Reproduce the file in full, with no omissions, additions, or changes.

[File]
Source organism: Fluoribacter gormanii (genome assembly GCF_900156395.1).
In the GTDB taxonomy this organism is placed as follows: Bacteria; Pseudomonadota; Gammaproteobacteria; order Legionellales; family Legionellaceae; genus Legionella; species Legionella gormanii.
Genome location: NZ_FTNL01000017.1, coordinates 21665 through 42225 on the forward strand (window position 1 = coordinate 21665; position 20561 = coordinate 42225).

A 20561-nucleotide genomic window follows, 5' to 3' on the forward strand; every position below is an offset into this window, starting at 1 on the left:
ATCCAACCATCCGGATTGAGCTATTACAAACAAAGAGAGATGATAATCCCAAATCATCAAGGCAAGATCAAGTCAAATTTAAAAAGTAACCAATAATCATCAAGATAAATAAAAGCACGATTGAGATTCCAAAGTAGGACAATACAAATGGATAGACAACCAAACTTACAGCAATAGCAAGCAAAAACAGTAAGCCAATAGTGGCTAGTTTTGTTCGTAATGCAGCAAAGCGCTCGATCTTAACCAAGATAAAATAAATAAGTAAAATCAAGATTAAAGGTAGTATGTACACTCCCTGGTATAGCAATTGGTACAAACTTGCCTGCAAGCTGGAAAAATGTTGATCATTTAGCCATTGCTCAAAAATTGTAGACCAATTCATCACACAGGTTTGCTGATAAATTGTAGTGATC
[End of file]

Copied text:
Source organism: Fluoribacter gormanii (genome assembly GCF_900156395.1).
In the GTDB taxonomy this organism is placed as follows: Bacteria; Pseudomonadota; Gammaproteobacteria; order Legionellales; family Legionellaceae; genus Legionella; species Legionella gormanii.
Genome location: NZ_FTNL01000017.1, coordinates 21665 through 42225 on the forward strand (window position 1 = coordinate 21665; position 20561 = coordinate 42225).

A 20561-nucleotide genomic window follows, 5' to 3' on the forward strand; every position below is an offset into this window, starting at 1 on the left:
ATCCAACCATCCGGATTGAGCTATTACAAACAAAGAGAGATGATAATCCCAAATCATCAAGGCAAGATCAAGTCAAATTTAAAAAGTAACCAATAATCATCAAGATAAATAAAAGCACGATTGAGATTCCAAAGTAGGACAATACAAATGGATAGACAACCAAACTTACAGCAATAGCAAGCAAAAACAGTAAGCCAATAGTGGCTAGTTTTGTTCGTAATGCAGCAAAGCGCTCGATCTTAACCAAGATAAAATAAATAAGTAAAATCAAGATTAAAGGTAGTATGTACACTCCCTGGTATAGCAATTGGTACAAACTTGCCTGCAAGCTGGAAAAATGTTGATCATTTAGCCATTGCTCAAAAATTGTAGACCAATTCATCACACAGGTTTGCTGATAAATTGTAGTGATC